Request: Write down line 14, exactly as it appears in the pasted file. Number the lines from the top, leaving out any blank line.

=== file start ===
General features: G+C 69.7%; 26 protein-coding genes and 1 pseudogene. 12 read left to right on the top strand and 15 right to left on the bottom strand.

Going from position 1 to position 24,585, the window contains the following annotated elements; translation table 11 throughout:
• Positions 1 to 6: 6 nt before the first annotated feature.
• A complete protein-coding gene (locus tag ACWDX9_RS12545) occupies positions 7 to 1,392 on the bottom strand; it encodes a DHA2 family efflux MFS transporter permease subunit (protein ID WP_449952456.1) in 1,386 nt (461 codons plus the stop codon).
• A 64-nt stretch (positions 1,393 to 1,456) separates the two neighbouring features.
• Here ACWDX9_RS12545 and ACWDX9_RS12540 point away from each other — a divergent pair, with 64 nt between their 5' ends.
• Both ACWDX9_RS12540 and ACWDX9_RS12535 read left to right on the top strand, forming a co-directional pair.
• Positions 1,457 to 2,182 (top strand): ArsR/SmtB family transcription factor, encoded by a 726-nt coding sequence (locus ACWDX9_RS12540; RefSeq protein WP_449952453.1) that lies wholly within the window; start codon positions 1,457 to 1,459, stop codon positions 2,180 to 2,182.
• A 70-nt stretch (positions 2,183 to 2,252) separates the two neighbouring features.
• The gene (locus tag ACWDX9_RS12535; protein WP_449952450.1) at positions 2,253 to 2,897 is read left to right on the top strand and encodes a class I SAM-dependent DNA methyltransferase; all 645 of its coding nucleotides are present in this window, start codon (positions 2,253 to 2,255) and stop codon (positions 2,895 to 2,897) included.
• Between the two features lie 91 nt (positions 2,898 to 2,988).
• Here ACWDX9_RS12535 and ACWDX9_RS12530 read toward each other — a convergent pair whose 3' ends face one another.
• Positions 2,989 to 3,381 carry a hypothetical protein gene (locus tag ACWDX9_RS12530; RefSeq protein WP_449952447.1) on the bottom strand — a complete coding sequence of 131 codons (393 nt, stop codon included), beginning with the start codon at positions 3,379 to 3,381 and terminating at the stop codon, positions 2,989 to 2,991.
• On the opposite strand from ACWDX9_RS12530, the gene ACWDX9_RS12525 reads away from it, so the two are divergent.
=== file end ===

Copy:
• On the opposite strand from ACWDX9_RS12530, the gene ACWDX9_RS12525 reads away from it, so the two are divergent.